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The Podcast Review

99% Invisible

by Jessie Borrelle , February 6, 2013Leave a comment

 

In The Podcast Review, guest reviewer Jessie Borrelle takes a look at a highlight of the international podcasting spectrum.

‘A tiny radio show about design, architecture & the 99% invisible activity that shapes our world.’

Roman Mars is the kind of person who makes a thing I was convinced no one could make much better – heaps better. That is a pretty big claim, and a mighty grand claim to pin on a such modest little podcast.

With field recordings, music and interview-worthy people as his tools, Mars patrols the city with his microphone, and digs, and digs, and dusts off his findings like a…sonic archeologist? The podcast is glued together with dextrous production values and a certain effortlessness that you can guarantee takes a lot of effort.

The first episode is only five minutes long. It’s tiny, but it’s big enough to throw up questions as deceptively simple as ‘Is this sound or noise’, and not philosophically, not in an annoying-smug-debate-by-pseudo-intellectuals way, but in a pragmatically-and-lucidly-answered-through-expert-and-interesting-banter way. This is how it goes.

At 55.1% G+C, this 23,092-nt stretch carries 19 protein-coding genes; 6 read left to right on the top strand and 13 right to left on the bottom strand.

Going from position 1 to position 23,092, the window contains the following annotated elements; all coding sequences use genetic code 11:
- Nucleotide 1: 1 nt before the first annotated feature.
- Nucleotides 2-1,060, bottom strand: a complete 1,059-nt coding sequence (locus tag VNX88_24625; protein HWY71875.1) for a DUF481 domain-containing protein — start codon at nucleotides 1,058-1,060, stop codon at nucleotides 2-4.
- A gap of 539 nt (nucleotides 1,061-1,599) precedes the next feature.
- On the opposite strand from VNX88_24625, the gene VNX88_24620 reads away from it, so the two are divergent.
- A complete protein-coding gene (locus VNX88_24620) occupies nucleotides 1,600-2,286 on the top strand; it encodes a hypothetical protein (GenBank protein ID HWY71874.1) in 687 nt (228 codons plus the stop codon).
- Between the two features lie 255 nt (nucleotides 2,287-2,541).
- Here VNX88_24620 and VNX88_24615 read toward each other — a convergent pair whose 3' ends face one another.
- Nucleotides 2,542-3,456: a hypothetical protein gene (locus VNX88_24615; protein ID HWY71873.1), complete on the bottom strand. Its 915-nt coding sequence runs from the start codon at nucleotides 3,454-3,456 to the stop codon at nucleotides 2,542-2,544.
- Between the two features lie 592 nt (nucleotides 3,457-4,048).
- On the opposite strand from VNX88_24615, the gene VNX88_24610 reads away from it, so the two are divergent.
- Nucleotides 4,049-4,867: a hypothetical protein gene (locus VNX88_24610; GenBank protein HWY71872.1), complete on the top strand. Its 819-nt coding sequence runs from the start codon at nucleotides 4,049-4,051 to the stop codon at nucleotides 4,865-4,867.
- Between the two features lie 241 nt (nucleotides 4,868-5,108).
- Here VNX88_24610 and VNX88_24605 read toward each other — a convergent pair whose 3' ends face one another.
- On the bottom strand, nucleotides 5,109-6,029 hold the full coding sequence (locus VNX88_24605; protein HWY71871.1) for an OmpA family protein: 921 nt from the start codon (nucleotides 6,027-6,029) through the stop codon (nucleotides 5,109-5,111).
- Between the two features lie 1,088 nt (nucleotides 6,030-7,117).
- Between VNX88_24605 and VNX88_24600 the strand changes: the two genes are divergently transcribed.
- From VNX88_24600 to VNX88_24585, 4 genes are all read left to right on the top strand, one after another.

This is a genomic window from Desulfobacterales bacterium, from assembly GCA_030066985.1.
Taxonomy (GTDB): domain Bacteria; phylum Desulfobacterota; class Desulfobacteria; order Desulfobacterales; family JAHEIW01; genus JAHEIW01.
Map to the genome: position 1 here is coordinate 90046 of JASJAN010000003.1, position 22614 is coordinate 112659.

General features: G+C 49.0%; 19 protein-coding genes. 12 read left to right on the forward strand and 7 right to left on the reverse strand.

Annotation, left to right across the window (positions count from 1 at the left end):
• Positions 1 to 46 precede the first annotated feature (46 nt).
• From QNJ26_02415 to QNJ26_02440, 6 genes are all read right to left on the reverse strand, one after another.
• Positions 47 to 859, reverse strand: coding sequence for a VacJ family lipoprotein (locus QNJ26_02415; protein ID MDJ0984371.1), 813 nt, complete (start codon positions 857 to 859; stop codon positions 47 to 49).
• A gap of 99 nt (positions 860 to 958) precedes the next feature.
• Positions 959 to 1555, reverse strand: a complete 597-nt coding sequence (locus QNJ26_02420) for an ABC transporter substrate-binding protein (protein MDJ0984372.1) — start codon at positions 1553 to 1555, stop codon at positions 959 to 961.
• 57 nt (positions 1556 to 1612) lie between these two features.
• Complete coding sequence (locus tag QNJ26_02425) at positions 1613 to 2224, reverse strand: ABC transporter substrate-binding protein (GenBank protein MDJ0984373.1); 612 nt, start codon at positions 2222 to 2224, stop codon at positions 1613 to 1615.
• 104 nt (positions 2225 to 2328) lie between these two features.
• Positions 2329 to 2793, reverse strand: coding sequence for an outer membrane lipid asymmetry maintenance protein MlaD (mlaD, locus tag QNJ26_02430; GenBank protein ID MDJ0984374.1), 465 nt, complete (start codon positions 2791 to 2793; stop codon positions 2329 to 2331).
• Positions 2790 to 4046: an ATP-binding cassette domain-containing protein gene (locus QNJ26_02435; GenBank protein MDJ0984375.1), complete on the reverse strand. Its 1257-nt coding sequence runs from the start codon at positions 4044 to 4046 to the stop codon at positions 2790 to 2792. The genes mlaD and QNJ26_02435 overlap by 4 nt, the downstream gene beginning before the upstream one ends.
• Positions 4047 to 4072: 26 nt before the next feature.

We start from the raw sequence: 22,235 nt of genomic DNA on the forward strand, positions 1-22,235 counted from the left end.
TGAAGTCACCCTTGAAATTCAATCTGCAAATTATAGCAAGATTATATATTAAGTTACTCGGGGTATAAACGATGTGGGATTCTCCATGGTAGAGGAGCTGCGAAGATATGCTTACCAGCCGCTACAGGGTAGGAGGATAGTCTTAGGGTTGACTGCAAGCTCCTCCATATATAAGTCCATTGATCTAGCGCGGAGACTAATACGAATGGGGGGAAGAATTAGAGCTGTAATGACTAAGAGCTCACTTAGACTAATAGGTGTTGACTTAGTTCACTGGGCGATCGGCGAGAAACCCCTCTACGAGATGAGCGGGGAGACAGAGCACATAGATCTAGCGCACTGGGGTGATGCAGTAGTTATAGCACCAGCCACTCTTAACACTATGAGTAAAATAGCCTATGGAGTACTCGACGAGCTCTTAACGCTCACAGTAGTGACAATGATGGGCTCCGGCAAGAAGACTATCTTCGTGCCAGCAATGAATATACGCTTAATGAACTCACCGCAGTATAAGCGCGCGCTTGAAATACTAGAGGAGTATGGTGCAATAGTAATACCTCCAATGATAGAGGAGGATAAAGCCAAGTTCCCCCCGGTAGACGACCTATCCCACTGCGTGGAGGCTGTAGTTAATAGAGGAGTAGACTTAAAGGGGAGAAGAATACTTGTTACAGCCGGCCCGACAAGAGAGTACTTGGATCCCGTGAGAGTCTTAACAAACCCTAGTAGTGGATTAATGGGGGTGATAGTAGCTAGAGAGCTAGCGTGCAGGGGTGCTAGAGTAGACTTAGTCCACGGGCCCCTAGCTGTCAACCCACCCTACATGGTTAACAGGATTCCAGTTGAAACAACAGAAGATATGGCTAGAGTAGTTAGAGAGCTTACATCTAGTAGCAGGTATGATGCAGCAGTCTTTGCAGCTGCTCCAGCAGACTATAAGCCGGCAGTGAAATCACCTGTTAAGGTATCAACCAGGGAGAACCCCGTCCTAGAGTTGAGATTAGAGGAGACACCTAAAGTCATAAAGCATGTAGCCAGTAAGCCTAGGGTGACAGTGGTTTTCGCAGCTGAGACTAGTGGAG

One of the most compelling episodes is Invisible-11, where Roman and his guest Lisa Margonelli, author of Oil on the Brain, talk frank about the infinite stupidness of  a modern world designed and built almost exclusively around the burning of oil. In five minutes they raise goosebumps and get your Google on faster than you’d care to admit.

Recommended podcasts? All of them, but here’s three to whet your thing:

  1. Invisible-67 Broken Window: ‘You have to make your own fun, if you don’t, it’s entertainment’
  2. Invisible-32 Design for Airports: ‘Some airports attain a degree of ugliness that can only be the result of a special effort’
  3. Invisible-11 Undesigned: ‘It’s the tyranny of the lack of design, the tragedy of building a bad idea, on a thoughtless notion, on a careless plan’

 

Originally from New Zealand, Jessie Borrelle is a Melbourne-based writer, editor and an executive producer of the antipodean podcast Paper Radio.

 

 




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